As the spread of novel coronavirus around the U.S. continues, doctors and health systems have realized that health technology such as telehealth can be uses for remote patient monitoring and virtual consultations, which could prevent person-to-person spread, especially among the most vulnerable populations.
In an interview with MD Magazine’s HCP Live, American Well CEO Roy Schoenberg discussed the benefits of telehealth in reducing the spread, regulations that could make such technologies more accessible to patients and health care practices, and if the telehealth infrastructure is ready to be a primary tool for the majority of patients to access health care.
“I want to start by saying that nobody expected or wanted a pandemic to be the catalyst for the adoption of telehealth. But the reality is that it is exactly that,” Schoenberg said. “The best evidence of this is if you heard the White House press conference earlier this week. The first couple of sentences out of Vice President Mike Pence’s mouth were that we need to get the tests and we need to implement telehealth.”
That definitely skyrocketed telehealth into the main discussion, Schoenberg said.
Another conversation that is happening is about telehealth’s ability to help control the exposure of vulnerable people by treating their chronic illnesses remotely.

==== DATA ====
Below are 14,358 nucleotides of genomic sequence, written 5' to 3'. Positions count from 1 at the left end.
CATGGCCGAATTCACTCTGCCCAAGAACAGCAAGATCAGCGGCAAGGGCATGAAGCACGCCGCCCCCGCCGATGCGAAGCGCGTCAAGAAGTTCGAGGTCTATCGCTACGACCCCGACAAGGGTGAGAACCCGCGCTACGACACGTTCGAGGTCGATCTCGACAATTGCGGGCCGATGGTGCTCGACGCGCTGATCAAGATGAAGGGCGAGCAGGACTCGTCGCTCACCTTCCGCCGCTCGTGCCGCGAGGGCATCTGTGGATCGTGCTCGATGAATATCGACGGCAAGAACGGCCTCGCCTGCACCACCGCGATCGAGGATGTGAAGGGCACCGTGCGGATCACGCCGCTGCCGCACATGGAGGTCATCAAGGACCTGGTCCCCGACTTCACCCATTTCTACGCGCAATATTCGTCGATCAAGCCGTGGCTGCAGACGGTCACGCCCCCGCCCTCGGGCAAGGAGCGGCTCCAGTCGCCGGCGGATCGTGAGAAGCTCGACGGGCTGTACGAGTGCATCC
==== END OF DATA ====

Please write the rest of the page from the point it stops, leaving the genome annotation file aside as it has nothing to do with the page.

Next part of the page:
“When we talk about things that are going to move the needle dramatically at the national level, probably more than anything else would be the ability for chronic patients and other patients to interact with the health care system from home,” Schoenberg said. “That focus is very, very important for us.”
But there are regulatory changes that need to be made in order for telehealth to be effective in mitigating the spread of coronavirus.
First, the way Medicare covers telehealth needs to be changed. Right now, physicians don’t get paid to see their Medicare patients via telehealth. “So that needs to be reversed and is the Medicare telehealth payment policy that can be changed literally by a stroke of a pen,” Schoenberg said.
The other issue is the way the physician licensure system works in the U.S. For example, the licensure structure doesn’t allow a physician in California to handle a patient in Nevada, Texas, or Arizona. This has been an ongoing issue for American Well and other telehealth companies.
“This is also something at the federal level—and I fully understand the distinction between federal- and state-level rights—where it’s about time for us to think of physicians as a national pool rather than a state’s treasures,” said Schoenberg.
“The telehealth structure exists and is ready [to be a key player in coronavirus mitigation],” Schoenberg continued. “What’s preventing that from happening? Regulations, period. If you allow the patients to be cared for and physicians would get paid for caring for those patients by Medicare, and if you allow physicians services to travel across state lines, you will have an entirely different health care reality in America overnight.”
Read the full interview here.